I think Scott Baio has had it out for me.
Ever since I ran into him at the movie theater almost a year ago — I’ve had the feeling he was looking for a way to get back at me. I had an inkling that he had read my post, been unhappy that I had made fun of his inability to validate his parking ticket, and was stalking me…much like Beverly Hills 90210‘s Ian Ziering.
Yesterday, my suspicions were validated with Scott Baio’s vengeance.
Before I reveal the truth about Baio’s horrific manners, I must also mention that this post could have easily been replaced by Ethan Embry Has Gotten Fat And Grown A Goatee To Mask It, Eric McCormack Doesn’t Comb His Hair When He Goes To The Mall With His Family and Blink 182’s Travis Barker Loves His Eggs Sunny-Side Up — three other sightings I had in the last day here in the San Fernando Valley. (McCormack, at the mall and Embry and Barker at the same diner at the same time as Baio.)
But Baio so went out of his way to make this happen for himself, that I couldn’t leave him out.
I walked into the famous Mel’s Diner in the Valley yesterday morning, hunkering for a nice hot breakfast. The way it works is you walk in, you tell the manager what you want (booth or table) and you get the next one up. There was one that had just been abandoned by the window that was getting cleaned up. The manager, of course, said that the table was mine and made sure the staff were aware.
I waited. And waited. And waited.
And just about the time that the table was about to be cleaned up, someone with an ego and a sense of self-importance looked over from his seat at the counter (with his friend) realizing that a more comfortable place to sit was opening up even though he, himself (the Baio-ster) had already settled down in his seat for his meal.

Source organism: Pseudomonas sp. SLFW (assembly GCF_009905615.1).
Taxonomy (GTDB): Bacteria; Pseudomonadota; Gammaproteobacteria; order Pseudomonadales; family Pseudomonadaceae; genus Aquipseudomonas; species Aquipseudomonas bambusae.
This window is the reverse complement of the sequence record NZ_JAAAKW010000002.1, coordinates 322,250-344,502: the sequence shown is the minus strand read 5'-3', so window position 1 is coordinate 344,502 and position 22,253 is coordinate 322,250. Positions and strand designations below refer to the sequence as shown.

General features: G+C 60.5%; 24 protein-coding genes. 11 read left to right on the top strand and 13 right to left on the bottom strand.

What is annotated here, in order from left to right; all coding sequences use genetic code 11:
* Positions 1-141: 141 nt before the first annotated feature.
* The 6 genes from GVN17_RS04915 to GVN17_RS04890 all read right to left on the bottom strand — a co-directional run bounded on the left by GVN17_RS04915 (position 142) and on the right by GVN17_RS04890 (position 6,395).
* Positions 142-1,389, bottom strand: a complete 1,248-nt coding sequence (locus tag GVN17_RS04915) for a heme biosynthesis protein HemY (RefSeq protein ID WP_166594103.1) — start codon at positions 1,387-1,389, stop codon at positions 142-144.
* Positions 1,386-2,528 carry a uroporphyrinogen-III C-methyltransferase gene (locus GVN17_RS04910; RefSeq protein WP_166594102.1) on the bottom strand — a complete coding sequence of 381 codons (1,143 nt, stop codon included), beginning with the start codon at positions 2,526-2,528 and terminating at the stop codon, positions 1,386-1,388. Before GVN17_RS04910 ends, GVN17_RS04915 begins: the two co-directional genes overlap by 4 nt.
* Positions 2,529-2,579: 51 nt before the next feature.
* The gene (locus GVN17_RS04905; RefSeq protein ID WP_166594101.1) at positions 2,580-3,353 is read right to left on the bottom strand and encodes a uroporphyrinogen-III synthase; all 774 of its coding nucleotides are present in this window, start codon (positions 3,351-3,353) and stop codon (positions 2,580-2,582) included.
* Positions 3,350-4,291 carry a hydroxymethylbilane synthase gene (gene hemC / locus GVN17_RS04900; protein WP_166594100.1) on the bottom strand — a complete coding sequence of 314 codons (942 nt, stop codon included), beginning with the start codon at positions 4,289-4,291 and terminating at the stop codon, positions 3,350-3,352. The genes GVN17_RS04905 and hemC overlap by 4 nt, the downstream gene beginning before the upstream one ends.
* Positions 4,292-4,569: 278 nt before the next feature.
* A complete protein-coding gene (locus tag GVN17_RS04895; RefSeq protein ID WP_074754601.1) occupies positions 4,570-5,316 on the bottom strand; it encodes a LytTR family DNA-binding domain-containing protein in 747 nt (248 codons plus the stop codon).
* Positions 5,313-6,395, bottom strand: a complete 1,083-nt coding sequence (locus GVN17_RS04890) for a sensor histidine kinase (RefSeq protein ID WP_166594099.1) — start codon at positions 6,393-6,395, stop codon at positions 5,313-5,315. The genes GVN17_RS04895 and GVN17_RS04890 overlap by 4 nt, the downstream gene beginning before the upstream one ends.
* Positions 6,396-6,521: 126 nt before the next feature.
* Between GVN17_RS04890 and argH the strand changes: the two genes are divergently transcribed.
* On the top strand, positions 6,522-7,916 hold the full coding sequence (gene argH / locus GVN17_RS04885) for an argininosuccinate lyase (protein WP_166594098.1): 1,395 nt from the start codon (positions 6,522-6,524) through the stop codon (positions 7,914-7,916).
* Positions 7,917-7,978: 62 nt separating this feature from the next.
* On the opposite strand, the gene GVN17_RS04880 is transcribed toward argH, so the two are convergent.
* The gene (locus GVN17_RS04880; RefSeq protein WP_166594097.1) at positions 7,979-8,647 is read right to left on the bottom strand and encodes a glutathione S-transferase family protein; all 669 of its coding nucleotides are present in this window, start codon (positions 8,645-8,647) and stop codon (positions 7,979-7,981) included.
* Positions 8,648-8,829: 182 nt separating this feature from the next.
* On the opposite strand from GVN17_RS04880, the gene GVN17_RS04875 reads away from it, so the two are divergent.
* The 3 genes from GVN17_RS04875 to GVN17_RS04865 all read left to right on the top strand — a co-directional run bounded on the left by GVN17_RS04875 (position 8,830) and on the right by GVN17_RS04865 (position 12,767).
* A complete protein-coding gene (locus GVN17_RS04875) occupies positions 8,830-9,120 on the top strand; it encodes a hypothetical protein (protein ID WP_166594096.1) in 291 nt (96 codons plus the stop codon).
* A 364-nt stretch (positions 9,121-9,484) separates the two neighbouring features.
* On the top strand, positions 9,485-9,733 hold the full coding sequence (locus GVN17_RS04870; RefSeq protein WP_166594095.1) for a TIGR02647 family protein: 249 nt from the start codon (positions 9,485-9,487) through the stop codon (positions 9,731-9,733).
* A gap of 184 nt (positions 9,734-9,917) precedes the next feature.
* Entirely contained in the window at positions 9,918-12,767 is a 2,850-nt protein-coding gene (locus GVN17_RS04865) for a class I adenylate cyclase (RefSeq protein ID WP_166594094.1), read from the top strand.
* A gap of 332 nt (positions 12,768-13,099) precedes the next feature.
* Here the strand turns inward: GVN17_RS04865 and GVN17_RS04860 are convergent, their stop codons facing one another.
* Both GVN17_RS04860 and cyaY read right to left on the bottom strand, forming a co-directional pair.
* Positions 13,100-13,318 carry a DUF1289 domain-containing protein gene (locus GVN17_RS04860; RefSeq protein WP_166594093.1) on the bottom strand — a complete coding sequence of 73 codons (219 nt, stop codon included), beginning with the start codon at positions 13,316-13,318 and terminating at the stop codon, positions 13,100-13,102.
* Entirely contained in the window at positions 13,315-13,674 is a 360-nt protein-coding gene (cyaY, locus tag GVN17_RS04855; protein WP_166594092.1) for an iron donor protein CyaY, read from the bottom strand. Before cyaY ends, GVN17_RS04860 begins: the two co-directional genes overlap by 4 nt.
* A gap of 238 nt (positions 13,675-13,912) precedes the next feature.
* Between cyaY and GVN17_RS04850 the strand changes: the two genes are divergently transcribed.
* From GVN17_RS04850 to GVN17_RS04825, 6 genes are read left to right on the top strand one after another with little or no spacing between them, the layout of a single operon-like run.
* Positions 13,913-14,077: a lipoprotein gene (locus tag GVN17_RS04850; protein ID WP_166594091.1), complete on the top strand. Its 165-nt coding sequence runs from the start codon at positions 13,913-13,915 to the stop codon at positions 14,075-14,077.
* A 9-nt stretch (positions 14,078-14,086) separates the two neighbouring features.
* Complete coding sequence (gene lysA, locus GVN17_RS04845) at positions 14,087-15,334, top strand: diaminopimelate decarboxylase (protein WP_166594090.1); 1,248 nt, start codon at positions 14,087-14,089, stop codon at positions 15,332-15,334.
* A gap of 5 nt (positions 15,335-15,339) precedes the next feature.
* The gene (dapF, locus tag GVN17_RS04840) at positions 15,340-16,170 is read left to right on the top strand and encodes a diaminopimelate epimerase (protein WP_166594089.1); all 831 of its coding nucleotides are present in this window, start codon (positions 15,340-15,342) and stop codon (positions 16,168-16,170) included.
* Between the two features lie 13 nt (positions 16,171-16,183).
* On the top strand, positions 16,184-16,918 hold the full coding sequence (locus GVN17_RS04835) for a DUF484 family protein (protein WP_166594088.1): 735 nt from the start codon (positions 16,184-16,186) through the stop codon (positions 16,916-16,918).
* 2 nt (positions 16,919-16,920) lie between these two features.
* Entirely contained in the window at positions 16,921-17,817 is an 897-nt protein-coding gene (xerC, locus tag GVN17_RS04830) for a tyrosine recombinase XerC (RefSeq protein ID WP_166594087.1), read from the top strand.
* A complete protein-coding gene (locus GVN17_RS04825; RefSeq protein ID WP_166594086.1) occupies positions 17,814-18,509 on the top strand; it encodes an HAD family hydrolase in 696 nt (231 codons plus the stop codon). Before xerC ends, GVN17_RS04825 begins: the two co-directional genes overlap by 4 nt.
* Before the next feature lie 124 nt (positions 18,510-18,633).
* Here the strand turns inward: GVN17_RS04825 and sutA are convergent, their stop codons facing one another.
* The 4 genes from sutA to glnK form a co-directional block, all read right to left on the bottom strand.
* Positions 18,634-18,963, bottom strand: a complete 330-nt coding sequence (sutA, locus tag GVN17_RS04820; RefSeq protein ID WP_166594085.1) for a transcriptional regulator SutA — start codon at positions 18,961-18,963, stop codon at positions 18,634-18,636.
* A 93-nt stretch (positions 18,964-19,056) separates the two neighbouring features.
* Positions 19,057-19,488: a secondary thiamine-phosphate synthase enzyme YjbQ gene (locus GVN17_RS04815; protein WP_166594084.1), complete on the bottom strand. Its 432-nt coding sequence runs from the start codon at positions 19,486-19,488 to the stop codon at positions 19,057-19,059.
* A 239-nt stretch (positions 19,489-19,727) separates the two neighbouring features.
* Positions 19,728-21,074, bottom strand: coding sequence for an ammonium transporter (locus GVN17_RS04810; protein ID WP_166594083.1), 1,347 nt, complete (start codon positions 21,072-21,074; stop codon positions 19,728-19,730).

Scott Baio promptly got up, transferred the beginnings of a meal into the now-clean booth, and stole it right out from under me. When the manager came back to the counter to seat me, he turned and looked at the table — now occupied with our favorite Happy Days table-stealing star, Scott Baio.
Manager: “He just stole your table, didn’t he?”
I wondered if the manager would fall into the similar trap that many restaurant managers do here in LA when faced with a celebrity — i.e. letting them get away with it. But the manager at Mel’s Diner was not going to crumble against the wall of Baio.
Manager: “He can’t do that. That’s just…wrong.”
The manager made a bee-line for Baio at the corner booth, loudly exclaiming that Baio couldn’t take the table. That someone else had been waiting for it. That such act was bordering on treason (which he didn’t say, but I imagined that he did.) Baio looked up from the table, straight in my direction and gave me the most disgusted look ever. In the book of looks, on page 365 — it translated out to something like:
“You’re kidding me, right? You’re going to make Scott Baio get up from a table just because you think you were waiting for it in the first place? I mean, who are you? Really.”
But the manager pressed on, and Scott Baio seemingly wanted to start an argument. This table was his. He came, he sat down at the counter, he started to eat, then saw something better that he wanted, took it, and…well… What was wrong with that? But around the time that the evils of the world were boiling up inside of the Baio — a booth nearby became available and the drama subsided.
But Baio didn’t stop glaring at me throughout my entire breakfast.
Whether or not he knows it, once a person sits down and receives their morning coffee or juice at a diner’s counter, those are the seats you must stick with. Just because you see another table open up doesn’t mean it’s yours. Just because you had a guest-starring role on Arrested Development doesn’t mean your powers of celebrity-influence mean more today than 3 years ago.
I’m sorry about the validating your parking ticket post, Scott, but that’s no reason to steal my table.